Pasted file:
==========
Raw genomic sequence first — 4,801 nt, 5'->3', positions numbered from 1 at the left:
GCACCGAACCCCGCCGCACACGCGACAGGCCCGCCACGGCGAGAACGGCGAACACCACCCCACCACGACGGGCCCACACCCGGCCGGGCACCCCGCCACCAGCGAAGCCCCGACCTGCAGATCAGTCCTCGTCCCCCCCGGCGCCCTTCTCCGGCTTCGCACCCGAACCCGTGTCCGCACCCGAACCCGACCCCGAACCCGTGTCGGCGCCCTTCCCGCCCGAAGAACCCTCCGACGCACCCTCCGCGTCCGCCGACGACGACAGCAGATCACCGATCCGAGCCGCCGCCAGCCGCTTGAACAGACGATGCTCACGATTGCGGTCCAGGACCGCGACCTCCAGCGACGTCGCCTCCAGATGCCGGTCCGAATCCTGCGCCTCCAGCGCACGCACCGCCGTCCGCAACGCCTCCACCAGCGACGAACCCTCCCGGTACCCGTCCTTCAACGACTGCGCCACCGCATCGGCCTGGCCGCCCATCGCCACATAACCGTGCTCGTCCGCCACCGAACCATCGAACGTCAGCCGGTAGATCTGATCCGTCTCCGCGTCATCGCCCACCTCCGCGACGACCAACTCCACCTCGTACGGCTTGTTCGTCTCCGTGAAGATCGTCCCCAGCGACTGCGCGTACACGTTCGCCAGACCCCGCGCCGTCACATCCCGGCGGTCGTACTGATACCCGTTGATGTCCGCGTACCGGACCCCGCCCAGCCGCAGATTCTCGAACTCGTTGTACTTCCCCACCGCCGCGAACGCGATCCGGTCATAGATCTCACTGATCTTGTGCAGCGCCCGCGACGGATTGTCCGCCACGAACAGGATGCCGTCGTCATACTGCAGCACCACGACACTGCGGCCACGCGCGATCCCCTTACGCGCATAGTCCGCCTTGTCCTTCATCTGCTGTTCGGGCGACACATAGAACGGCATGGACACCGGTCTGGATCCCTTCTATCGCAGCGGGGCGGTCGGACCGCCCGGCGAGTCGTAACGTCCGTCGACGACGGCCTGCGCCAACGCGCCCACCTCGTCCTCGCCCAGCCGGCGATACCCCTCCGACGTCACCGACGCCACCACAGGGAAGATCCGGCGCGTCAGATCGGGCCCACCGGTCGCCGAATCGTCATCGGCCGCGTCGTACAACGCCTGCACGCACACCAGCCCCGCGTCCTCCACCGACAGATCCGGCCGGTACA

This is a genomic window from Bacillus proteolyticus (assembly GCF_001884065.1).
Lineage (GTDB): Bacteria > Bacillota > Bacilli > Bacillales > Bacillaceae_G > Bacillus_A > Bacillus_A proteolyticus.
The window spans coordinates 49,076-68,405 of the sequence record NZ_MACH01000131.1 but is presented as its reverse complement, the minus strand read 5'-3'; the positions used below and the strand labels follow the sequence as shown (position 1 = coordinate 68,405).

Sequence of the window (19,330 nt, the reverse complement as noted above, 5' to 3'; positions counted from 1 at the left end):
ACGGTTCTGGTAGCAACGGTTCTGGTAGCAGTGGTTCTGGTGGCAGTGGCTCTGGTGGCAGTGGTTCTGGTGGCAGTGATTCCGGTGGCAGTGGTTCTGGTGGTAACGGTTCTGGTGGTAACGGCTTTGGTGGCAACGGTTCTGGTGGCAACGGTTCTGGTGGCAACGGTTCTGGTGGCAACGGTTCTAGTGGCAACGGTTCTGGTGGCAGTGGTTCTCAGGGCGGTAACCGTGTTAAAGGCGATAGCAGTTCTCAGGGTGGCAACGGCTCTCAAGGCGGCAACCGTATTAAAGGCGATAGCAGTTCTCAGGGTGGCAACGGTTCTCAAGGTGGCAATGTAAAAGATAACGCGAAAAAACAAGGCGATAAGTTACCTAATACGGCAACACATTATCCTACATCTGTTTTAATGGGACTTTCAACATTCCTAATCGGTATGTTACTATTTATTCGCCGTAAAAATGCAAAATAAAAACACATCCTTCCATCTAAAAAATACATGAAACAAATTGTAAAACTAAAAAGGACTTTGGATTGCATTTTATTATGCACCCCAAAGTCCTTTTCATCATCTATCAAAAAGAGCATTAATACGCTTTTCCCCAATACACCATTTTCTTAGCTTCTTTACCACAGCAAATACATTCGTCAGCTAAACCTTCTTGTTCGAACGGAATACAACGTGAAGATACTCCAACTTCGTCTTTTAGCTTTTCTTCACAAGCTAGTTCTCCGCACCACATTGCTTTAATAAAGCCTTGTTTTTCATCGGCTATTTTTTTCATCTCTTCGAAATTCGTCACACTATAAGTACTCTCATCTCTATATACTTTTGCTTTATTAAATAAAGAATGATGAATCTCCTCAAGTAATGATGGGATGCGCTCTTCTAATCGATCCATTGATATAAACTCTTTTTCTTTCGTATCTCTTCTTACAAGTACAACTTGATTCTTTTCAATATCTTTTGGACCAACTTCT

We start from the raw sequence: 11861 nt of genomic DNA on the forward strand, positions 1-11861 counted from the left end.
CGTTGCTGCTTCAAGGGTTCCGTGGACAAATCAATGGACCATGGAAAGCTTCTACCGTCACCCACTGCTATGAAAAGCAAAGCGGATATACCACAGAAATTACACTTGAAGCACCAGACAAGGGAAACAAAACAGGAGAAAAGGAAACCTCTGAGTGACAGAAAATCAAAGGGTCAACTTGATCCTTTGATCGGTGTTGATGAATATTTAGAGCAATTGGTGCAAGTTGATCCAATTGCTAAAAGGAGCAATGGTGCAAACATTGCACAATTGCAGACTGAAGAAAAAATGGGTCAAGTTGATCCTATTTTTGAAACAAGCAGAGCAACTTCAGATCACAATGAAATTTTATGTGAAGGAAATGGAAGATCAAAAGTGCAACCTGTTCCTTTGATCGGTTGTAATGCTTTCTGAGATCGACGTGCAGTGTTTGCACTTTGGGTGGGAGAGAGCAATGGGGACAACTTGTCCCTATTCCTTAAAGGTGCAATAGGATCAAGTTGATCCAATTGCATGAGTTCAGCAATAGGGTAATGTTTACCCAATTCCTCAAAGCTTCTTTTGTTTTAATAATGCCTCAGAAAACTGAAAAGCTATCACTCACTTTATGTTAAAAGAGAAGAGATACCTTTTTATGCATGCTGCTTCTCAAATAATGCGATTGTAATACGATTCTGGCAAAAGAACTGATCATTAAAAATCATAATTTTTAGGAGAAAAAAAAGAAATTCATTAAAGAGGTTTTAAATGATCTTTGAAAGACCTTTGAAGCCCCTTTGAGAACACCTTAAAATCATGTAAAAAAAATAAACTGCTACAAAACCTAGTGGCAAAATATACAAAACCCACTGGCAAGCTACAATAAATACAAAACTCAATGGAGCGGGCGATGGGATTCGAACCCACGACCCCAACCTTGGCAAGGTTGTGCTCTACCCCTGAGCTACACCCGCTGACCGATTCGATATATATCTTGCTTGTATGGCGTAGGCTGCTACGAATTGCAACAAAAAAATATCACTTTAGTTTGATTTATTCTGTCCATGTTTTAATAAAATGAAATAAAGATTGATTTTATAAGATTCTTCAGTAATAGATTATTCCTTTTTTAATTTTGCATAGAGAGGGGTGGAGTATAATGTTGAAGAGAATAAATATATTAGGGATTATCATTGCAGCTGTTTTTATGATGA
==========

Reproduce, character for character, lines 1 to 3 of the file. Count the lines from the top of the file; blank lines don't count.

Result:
Raw genomic sequence first — 4,801 nt, 5'->3', positions numbered from 1 at the left:
GCACCGAACCCCGCCGCACACGCGACAGGCCCGCCACGGCGAGAACGGCGAACACCACCCCACCACGACGGGCCCACACCCGGCCGGGCACCCCGCCACCAGCGAAGCCCCGACCTGCAGATCAGTCCTCGTCCCCCCCGGCGCCCTTCTCCGGCTTCGCACCCGAACCCGTGTCCGCACCCGAACCCGACCCCGAACCCGTGTCGGCGCCCTTCCCGCCCGAAGAACCCTCCGACGCACCCTCCGCGTCCGCCGACGACGACAGCAGATCACCGATCCGAGCCGCCGCCAGCCGCTTGAACAGACGATGCTCACGATTGCGGTCCAGGACCGCGACCTCCAGCGACGTCGCCTCCAGATGCCGGTCCGAATCCTGCGCCTCCAGCGCACGCACCGCCGTCCGCAACGCCTCCACCAGCGACGAACCCTCCCGGTACCCGTCCTTCAACGACTGCGCCACCGCATCGGCCTGGCCGCCCATCGCCACATAACCGTGCTCGTCCGCCACCGAACCATCGAACGTCAGCCGGTAGATCTGATCCGTCTCCGCGTCATCGCCCACCTCCGCGACGACCAACTCCACCTCGTACGGCTTGTTCGTCTCCGTGAAGATCGTCCCCAGCGACTGCGCGTACACGTTCGCCAGACCCCGCGCCGTCACATCCCGGCGGTCGTACTGATACCCGTTGATGTCCGCGTACCGGACCCCGCCCAGCCGCAGATTCTCGAACTCGTTGTACTTCCCCACCGCCGCGAACGCGATCCGGTCATAGATCTCACTGATCTTGTGCAGCGCCCGCGACGGATTGTCCGCCACGAACAGGATGCCGTCGTCATACTGCAGCACCACGACACTGCGGCCACGCGCGATCCCCTTACGCGCATAGTCCGCCTTGTCCTTCATCTGCTGTTCGGGCGACACATAGAACGGCATGGACACCGGTCTGGATCCCTTCTATCGCAGCGGGGCGGTCGGACCGCCCGGCGAGTCGTAACGTCCGTCGACGACGGCCTGCGCCAACGCGCCCACCTCGTCCTCGCCCAGCCGGCGATACCCCTCCGACGTCACCGACGCCACCACAGGGAAGATCCGGCGCGTCAGATCGGGCCCACCGGTCGCCGAATCGTCATCGGCCGCGTCGTACAACGCCTGCACGCACACCAGCCCCGCGTCCTCCACCGACAGATCCGGCCGGTACA

This is a genomic window from Bacillus proteolyticus (assembly GCF_001884065.1).